Friday, August 17, 2012

The Unlikely Pilgrimage of Harold Fry by Rachel Joyce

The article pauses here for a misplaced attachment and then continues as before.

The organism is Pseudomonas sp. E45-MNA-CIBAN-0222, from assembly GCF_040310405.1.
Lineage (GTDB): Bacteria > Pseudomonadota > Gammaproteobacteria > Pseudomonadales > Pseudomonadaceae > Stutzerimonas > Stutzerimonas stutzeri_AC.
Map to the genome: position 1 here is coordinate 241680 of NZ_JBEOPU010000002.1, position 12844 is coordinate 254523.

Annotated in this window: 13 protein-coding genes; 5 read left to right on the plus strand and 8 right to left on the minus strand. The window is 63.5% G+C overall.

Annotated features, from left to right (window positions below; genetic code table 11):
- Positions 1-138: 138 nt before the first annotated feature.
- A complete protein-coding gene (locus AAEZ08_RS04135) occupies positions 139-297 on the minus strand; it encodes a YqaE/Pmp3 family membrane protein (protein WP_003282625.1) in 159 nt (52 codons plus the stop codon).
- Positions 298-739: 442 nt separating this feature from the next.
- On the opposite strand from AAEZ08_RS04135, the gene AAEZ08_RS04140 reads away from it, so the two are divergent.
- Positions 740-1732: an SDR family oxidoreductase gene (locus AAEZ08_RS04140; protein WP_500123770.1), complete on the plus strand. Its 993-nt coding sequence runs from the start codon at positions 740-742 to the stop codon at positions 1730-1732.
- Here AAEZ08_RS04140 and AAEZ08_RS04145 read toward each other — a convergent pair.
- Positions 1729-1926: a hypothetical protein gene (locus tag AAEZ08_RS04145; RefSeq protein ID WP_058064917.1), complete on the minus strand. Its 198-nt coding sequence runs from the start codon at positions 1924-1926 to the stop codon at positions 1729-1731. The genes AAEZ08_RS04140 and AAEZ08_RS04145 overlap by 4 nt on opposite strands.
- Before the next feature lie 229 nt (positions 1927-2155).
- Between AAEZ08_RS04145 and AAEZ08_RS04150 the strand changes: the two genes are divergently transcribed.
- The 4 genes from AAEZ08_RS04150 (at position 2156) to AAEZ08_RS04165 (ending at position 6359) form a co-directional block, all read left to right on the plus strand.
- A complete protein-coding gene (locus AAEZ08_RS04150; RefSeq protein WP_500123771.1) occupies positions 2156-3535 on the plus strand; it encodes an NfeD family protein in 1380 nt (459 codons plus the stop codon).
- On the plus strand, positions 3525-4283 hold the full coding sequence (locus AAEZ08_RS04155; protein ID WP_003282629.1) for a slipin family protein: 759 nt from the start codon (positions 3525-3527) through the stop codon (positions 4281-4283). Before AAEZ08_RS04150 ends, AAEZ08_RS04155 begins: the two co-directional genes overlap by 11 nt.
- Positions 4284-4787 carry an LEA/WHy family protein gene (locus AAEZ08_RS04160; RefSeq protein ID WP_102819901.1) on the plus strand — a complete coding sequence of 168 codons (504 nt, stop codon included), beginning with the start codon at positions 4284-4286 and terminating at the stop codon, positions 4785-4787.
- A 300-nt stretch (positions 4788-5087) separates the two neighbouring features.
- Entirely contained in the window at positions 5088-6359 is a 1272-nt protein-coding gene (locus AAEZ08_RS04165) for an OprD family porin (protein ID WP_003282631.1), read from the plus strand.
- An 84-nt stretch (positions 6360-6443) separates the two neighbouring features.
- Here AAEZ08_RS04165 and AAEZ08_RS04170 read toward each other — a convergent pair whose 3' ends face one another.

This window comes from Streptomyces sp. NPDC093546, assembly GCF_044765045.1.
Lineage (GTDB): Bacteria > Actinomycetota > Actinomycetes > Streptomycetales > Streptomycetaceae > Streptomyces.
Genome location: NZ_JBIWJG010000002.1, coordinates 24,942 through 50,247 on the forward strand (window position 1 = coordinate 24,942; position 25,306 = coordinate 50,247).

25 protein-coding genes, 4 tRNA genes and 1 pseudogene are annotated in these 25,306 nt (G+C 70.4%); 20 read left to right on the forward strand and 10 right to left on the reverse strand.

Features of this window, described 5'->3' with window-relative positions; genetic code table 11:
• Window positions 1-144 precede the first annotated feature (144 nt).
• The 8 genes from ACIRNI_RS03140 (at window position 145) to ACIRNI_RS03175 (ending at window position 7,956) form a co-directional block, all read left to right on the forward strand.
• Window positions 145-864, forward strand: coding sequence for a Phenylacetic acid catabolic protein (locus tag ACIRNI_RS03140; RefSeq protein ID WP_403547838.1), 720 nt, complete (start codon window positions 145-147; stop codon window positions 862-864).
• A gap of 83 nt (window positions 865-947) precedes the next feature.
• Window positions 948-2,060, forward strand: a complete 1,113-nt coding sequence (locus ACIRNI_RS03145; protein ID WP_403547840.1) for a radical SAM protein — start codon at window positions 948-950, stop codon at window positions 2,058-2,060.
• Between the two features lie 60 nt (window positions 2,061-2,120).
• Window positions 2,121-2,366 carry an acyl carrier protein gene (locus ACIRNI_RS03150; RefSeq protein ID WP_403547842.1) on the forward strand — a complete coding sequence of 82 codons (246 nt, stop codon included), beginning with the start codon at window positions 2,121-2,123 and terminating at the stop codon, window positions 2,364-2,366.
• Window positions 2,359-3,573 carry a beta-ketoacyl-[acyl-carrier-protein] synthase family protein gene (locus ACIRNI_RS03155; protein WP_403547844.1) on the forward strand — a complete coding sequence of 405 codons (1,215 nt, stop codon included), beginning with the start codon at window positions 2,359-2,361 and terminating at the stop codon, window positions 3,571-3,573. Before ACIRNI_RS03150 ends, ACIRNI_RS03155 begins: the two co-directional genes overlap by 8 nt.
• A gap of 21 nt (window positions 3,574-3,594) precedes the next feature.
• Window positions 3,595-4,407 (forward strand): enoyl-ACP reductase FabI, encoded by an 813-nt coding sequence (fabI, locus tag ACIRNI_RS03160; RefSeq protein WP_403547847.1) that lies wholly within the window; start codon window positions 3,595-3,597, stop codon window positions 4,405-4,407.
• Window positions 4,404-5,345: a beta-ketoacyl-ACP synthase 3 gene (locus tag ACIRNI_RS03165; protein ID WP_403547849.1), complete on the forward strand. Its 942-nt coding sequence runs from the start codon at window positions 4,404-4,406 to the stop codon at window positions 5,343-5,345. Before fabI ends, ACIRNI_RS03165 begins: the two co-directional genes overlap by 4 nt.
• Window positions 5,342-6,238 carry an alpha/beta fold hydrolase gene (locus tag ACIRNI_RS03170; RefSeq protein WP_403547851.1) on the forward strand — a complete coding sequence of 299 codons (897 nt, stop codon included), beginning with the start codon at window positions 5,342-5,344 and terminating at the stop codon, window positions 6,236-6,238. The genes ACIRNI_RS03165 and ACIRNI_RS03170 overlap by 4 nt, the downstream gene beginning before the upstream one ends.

Harold Fry did not plan to make a pilgrimage when he first stepped out of his house to mail a letter to an old friend, but an actual pilgrimage (a journey for exalted or sentimental reasons) is exactly what his errand turned into. Harold is a mild-mannered, recently retired Englishman who has only ever walked to his car. He and his wife Maureen share a spotlessly clean home and loveless marriage. When Harold receives a letter from an old friend, Queenie, informing him she is in hospice care dying of cancer, he writes a simple letter of condolence. Mulling over his relationship with Queenie as he passes mailbox after mailbox, he finally decides he must see her and convinces himself she will not die as long as he continues to walk. So, without proper shoes or socks, without a change of clothes, without a map or compass, without his cell phone and without returning home to inform his wife of his plans, he sets out to walk five hundred miles to the hospice. At first he is exhilarated by nature and the physical act of walking. Later, bad weather and blisters and sore muscles turn his exhilaration into misery. Yet he persists. While he walks, he recalls his life in small disjointed bits and we come to understand his difficult relationships with his family and his devotion to his dying friend.  Meanwhile, the bewildered Maureen, receiving only an occasional phone call or postcard from her meandering husband, considers the state of her marriage. Will absence make the heart grow fonder, or will Harold’s pilgrimage be the last straw in the burden of regret and recrimination that has plagued their lives for twenty years? The Unlikely Pilgrimage of Harold Fry, long-listed for the prestigious 2012 Booker Prize, is a book for all who enjoy well-drawn characters and unexpected plot twists.